In spite of the number of visitors, the egalitarian section which is shaded from the blazing sun was nearly empty, as usual.

The main reason I went during the day was to check out the free shuttle from First Station to the Kotel. This stop near Dung Gate is where it was located before the vans stopped running during the pandemic.

The bus stop in the First Station parking lot was not marked but is in the same location.

The new vans do not look like the ones in the past, but run on the same schedule, every 20 minutes on the hour. Arrive one minute late and you will have to wait for the next one, as I did. They run on time.

They also stop at the Ir David nature activity, on the way to the Old City.

The Tower of David has an event with Knights. Only in Jerusalem can a period of persecution become a family fun activity, I was reminded of the Jerusalem Knights Festival – 12 years ago. Where has the time gone?

At night, there are the new little cars to drive for site seeing.

But also a special bus runs at night to see Jerusalem’s iconic buildings lit.

The water at Teddy Park across from Old City walls is still popular.

I was on my way to the Artists Colony, for a lecture by Irvin Ungar at the Kol HaOt gallery on the artist Arthur Szyk.

The slides presented of Szyk’s vast artwork were fascinating.

UN Security Council, 1948

(To the greatest mockery of them all, the Security Council of June 1948)

“We agree with you on every point, except your stubborn insistence on surviving…”

Note China, Syria, and Belgium sitting at the table facing an Israeli in chains in Szyk’s political cartoon from 1948.

Also later that night was the opening of the International Puppet Festival.

Smoke and skaters entertained the public as the audience was allowed to enter the Skating Park at Jerusalem’s Liberty Bell Park for free.

Mime actors and lights enthralled the young families up close.

There was action all around the skateboard peaks and valleys,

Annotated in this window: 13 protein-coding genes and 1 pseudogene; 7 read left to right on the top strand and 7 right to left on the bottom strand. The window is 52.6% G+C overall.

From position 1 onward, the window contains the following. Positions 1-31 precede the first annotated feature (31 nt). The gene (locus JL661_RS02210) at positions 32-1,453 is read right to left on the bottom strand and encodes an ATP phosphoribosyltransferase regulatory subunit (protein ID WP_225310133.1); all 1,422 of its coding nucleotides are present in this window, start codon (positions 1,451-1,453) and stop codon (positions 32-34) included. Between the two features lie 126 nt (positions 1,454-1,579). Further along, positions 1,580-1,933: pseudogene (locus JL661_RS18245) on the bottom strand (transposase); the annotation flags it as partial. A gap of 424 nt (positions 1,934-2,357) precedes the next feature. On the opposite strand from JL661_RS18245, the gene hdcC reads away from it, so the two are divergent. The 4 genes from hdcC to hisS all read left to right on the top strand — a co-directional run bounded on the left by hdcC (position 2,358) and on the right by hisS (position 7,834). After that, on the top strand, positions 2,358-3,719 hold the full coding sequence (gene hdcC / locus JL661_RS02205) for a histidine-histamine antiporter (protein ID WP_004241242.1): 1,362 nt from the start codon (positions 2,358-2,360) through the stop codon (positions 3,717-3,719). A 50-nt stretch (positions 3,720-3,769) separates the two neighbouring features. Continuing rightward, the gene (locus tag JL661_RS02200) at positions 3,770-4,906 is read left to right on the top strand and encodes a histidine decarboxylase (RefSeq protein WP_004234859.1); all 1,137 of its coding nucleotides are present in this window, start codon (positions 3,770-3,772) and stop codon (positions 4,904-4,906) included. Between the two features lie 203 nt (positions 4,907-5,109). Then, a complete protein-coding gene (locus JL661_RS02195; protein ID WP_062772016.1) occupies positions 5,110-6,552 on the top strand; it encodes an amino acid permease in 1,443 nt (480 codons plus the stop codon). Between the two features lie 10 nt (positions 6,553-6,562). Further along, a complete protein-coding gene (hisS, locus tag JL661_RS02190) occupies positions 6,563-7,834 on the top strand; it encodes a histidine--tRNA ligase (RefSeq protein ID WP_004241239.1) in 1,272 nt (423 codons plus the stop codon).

and spaces for the audience to sit and watch.

The new Train Theater hosted varied theatrical and puppet performances inside and out all week.

And by day, the Teddy Park water fountain was filled again with families at the end of the summer holiday time.

Perhaps the oldest and most Israeli festival Hutzot Hayozer is back again next to the Artists Colony and Teddy Park.

Israeli products, arts, and crafts were again featured in various booths. I went early to surprise one businesswoman setting up her space.

The big stands in the middle area held international booths in the past.

But this time, the booths from various countries were replaced with international food offerings.

I suppose Israelis who did not travel overseas this summer, consider this their end-of-summer splurge. First, you pay to get in. Then you pay again for your food. There is a different musical performance every night.

You can go for the golden seats set up in Sultan Pool, as thousands come each night for the shows. They come year after year, except during the corona time.

Besides the dozens of young security staff on guard, a fire engine waits inside ready for an emergency.

But not far away is something new, very new.

The new StandwithUs sign is on King David Street by the King David Hotel.

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Stand With Us has opened its new educational center with a program designed for groups to explain – What is Zionism.

Breaking down the Jewish story into sound bites to keep it simple.

The Israel story in its simplest form, indigenous roots, exile, and liberation, SWU is trying to reach the new instant information generation.

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The Jerusalem, Israel story is not short and goes back thousands of years.

The infamous “green line” is barely green, but I passed over it this week

to get to the New Gate of the Old City for a new Jerusalem street festival.

Inside New Gate, music and more entices tourists back to the Old City.

I was sad to see too many shops shuttered in the Christian Quarter as I walked thru to Jaffa Gate.

Oh there, was much more, but this is getting too long.

Docotext festival was back at National Library and the Outline Festival is to extend on to Jaffa Road from August 17-23.

Shalom Kitah Aleph signs went up to welcome first-grade students to the start of school. When that will be will depend on the outcome of the negotiations to see if there is another teachers’ strike.

Plenty of signs are back on the Jerusalem streets–see if you can explain this sign.

Ah, the Israel Festival returns to Jerusalem streets on September 15-22, 2022.

So there you have a bit of what was happening this week, days and nights, on and off the Jerusalem streets.

Hope to see you here soon!